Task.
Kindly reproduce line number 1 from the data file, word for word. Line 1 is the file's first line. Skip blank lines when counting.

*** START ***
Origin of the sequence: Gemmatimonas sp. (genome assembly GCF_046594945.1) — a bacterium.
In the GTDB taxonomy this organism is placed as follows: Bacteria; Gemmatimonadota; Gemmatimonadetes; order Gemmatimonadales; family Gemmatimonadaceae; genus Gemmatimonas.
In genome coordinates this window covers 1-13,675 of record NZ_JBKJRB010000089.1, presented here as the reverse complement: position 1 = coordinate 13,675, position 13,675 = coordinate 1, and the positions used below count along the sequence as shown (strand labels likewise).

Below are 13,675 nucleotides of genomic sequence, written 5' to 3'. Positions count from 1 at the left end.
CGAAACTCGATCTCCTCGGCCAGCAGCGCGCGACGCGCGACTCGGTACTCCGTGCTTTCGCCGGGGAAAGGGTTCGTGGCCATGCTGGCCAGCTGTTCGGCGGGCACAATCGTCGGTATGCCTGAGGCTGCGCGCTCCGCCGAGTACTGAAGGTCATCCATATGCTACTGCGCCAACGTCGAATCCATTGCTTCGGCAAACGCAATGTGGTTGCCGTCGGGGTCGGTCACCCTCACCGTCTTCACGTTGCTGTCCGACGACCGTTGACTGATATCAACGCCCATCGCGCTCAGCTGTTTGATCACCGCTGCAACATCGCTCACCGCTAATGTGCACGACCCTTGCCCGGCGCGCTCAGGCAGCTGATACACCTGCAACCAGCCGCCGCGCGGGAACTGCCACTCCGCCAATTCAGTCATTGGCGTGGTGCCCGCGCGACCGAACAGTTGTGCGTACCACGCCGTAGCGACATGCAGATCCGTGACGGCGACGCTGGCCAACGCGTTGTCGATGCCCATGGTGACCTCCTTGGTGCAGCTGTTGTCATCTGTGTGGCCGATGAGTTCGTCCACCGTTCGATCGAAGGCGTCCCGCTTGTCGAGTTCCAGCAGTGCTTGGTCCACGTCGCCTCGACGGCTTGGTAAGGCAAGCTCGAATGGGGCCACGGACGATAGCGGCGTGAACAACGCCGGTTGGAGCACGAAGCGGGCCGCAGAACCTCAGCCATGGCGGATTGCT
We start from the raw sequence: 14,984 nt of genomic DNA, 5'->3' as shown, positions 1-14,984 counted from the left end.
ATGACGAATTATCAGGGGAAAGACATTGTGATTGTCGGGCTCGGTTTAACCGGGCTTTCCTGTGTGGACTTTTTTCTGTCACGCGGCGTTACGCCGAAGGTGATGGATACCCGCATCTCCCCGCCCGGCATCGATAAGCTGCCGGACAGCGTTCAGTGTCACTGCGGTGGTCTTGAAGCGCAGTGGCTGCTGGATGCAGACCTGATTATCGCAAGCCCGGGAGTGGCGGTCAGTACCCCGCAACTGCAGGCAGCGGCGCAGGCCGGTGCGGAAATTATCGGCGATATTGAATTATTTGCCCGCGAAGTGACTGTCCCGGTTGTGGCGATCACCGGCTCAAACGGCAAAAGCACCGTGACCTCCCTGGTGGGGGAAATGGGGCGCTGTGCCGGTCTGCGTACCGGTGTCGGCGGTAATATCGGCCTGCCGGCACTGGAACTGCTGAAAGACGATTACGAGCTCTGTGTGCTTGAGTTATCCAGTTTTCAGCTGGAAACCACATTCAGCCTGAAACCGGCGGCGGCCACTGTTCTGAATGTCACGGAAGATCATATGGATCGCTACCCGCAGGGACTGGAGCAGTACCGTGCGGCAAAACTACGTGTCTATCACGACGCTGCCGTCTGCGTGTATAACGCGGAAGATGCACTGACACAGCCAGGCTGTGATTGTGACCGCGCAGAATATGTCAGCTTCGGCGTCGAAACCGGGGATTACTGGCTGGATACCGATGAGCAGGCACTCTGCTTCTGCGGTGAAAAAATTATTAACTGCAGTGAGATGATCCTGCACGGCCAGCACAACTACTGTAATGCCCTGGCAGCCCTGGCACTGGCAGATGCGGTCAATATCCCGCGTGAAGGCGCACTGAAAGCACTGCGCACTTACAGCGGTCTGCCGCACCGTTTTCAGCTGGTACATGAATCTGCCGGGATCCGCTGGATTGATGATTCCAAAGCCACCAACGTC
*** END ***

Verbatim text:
Origin of the sequence: Gemmatimonas sp. (genome assembly GCF_046594945.1) — a bacterium.